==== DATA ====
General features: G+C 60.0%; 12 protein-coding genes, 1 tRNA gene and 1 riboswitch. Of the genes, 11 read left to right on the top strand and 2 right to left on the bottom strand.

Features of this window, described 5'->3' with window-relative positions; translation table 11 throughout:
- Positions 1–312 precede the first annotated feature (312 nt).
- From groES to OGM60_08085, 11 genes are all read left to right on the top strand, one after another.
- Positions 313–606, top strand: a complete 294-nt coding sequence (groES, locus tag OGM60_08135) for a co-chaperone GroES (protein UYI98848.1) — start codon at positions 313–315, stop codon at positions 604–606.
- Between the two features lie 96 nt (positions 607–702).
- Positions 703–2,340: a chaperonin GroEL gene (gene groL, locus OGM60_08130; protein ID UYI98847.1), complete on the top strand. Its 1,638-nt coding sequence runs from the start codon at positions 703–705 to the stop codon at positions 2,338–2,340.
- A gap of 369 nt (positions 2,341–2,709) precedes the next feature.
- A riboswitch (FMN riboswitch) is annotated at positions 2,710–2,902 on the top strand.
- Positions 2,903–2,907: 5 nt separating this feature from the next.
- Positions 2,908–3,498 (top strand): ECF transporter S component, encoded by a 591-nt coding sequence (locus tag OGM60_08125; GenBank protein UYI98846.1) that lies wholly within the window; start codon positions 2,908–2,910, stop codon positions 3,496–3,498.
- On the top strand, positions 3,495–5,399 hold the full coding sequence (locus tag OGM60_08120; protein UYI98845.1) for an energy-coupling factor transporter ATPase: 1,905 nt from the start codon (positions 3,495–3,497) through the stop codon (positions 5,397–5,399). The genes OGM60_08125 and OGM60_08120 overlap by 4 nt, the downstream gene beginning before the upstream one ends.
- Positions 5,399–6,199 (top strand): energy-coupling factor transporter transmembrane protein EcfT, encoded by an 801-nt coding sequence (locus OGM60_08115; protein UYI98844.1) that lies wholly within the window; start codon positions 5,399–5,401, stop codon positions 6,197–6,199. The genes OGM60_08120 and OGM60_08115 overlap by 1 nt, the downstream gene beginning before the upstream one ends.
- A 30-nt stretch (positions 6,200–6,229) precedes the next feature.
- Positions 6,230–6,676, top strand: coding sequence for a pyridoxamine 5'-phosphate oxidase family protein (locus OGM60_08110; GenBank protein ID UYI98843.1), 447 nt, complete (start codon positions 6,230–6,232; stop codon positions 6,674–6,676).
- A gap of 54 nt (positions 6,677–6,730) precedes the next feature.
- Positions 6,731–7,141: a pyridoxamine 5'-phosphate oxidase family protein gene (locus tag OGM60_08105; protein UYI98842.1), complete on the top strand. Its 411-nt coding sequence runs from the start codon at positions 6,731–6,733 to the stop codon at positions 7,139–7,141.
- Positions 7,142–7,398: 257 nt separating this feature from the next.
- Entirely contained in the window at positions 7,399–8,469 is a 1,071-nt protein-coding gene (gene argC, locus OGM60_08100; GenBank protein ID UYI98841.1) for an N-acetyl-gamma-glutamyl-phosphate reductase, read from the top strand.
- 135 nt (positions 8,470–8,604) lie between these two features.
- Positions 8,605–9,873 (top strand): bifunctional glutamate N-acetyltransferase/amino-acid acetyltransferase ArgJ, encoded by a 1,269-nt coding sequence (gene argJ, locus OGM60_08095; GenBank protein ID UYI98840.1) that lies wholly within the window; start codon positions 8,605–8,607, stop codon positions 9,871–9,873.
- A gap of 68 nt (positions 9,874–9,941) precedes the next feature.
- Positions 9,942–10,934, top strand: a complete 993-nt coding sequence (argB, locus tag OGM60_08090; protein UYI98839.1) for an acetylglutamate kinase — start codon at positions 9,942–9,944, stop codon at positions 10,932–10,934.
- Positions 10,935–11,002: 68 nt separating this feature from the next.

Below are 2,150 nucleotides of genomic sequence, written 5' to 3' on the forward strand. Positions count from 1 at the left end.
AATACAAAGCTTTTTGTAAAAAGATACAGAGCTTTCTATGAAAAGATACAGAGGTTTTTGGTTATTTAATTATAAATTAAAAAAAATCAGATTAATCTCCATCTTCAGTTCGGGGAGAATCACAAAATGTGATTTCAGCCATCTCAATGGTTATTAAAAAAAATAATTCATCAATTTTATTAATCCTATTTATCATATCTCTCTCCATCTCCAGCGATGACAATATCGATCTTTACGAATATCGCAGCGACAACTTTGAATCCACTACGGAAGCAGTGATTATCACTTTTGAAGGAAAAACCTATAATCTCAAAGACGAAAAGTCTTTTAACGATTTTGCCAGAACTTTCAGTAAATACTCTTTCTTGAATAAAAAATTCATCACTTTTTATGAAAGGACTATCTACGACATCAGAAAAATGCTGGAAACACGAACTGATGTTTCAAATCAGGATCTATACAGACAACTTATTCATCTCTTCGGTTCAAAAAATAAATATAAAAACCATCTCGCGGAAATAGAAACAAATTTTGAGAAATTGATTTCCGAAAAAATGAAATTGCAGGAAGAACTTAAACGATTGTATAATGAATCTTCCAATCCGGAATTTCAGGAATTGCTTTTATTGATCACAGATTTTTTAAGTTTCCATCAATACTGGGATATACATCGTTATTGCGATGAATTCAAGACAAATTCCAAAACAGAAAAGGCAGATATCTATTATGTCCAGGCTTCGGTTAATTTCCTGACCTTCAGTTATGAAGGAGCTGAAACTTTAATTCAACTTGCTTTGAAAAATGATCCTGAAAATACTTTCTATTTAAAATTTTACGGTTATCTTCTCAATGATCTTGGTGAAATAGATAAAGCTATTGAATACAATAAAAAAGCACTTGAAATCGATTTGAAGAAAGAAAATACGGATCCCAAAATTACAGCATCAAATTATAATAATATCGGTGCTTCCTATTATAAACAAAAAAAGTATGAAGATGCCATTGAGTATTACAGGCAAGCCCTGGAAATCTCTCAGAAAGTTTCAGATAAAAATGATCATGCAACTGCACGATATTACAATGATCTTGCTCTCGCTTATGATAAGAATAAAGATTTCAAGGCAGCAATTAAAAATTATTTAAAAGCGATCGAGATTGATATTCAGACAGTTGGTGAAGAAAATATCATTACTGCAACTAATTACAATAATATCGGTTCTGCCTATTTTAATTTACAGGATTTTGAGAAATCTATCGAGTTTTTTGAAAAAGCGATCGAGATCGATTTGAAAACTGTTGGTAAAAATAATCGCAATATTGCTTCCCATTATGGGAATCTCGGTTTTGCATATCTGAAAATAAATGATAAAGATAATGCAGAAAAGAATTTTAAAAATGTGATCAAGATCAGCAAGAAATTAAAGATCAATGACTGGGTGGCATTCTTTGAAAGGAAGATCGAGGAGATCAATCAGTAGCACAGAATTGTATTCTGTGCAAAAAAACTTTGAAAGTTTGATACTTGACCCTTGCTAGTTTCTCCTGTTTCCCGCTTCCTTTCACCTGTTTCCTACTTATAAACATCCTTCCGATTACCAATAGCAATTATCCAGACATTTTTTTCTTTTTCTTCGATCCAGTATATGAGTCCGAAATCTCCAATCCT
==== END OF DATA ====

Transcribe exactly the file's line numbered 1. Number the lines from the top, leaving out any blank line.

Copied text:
General features: G+C 60.0%; 12 protein-coding genes, 1 tRNA gene and 1 riboswitch. Of the genes, 11 read left to right on the top strand and 2 right to left on the bottom strand.